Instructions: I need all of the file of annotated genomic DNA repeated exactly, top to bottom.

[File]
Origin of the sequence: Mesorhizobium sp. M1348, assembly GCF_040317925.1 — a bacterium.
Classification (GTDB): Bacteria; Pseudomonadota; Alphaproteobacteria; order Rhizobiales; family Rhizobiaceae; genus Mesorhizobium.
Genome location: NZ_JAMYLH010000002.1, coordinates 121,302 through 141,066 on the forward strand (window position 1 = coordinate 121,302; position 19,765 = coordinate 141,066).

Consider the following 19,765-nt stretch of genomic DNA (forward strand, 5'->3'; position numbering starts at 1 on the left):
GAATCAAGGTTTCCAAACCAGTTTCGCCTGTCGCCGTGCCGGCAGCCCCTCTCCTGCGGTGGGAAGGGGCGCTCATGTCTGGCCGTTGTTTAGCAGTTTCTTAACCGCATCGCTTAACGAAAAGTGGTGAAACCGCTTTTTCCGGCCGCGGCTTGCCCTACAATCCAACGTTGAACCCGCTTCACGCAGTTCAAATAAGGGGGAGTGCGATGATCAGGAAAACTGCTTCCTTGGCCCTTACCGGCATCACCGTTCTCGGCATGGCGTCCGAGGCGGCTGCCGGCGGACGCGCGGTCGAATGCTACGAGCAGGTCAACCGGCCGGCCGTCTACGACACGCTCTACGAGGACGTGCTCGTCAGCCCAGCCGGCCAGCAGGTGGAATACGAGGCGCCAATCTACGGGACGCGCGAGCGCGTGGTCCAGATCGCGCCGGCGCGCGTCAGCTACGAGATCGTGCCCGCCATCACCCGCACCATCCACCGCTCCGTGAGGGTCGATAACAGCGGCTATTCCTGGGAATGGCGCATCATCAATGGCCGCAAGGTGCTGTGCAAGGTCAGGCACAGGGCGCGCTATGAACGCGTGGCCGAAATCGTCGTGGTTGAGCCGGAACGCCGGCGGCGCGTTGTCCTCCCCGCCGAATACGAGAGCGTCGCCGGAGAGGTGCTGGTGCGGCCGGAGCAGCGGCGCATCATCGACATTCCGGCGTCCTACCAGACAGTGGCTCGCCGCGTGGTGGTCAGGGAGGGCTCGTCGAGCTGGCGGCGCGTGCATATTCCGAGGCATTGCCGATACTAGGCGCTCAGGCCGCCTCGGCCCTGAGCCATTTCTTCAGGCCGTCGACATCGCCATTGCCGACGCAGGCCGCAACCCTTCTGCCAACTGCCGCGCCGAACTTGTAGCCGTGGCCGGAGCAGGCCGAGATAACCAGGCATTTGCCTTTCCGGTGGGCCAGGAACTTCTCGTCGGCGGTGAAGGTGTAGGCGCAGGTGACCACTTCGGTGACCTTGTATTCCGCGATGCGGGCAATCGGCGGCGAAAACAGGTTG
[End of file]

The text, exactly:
Origin of the sequence: Mesorhizobium sp. M1348, assembly GCF_040317925.1 — a bacterium.
Classification (GTDB): Bacteria; Pseudomonadota; Alphaproteobacteria; order Rhizobiales; family Rhizobiaceae; genus Mesorhizobium.
Genome location: NZ_JAMYLH010000002.1, coordinates 121,302 through 141,066 on the forward strand (window position 1 = coordinate 121,302; position 19,765 = coordinate 141,066).

Consider the following 19,765-nt stretch of genomic DNA (forward strand, 5'->3'; position numbering starts at 1 on the left):
GAATCAAGGTTTCCAAACCAGTTTCGCCTGTCGCCGTGCCGGCAGCCCCTCTCCTGCGGTGGGAAGGGGCGCTCATGTCTGGCCGTTGTTTAGCAGTTTCTTAACCGCATCGCTTAACGAAAAGTGGTGAAACCGCTTTTTCCGGCCGCGGCTTGCCCTACAATCCAACGTTGAACCCGCTTCACGCAGTTCAAATAAGGGGGAGTGCGATGATCAGGAAAACTGCTTCCTTGGCCCTTACCGGCATCACCGTTCTCGGCATGGCGTCCGAGGCGGCTGCCGGCGGACGCGCGGTCGAATGCTACGAGCAGGTCAACCGGCCGGCCGTCTACGACACGCTCTACGAGGACGTGCTCGTCAGCCCAGCCGGCCAGCAGGTGGAATACGAGGCGCCAATCTACGGGACGCGCGAGCGCGTGGTCCAGATCGCGCCGGCGCGCGTCAGCTACGAGATCGTGCCCGCCATCACCCGCACCATCCACCGCTCCGTGAGGGTCGATAACAGCGGCTATTCCTGGGAATGGCGCATCATCAATGGCCGCAAGGTGCTGTGCAAGGTCAGGCACAGGGCGCGCTATGAACGCGTGGCCGAAATCGTCGTGGTTGAGCCGGAACGCCGGCGGCGCGTTGTCCTCCCCGCCGAATACGAGAGCGTCGCCGGAGAGGTGCTGGTGCGGCCGGAGCAGCGGCGCATCATCGACATTCCGGCGTCCTACCAGACAGTGGCTCGCCGCGTGGTGGTCAGGGAGGGCTCGTCGAGCTGGCGGCGCGTGCATATTCCGAGGCATTGCCGATACTAGGCGCTCAGGCCGCCTCGGCCCTGAGCCATTTCTTCAGGCCGTCGACATCGCCATTGCCGACGCAGGCCGCAACCCTTCTGCCAACTGCCGCGCCGAACTTGTAGCCGTGGCCGGAGCAGGCCGAGATAACCAGGCATTTGCCTTTCCGGTGGGCCAGGAACTTCTCGTCGGCGGTGAAGGTGTAGGCGCAGGTGACCACTTCGGTGACCTTGTATTCCGCGATGCGGGCAATCGGCGGCGAAAACAGGTTG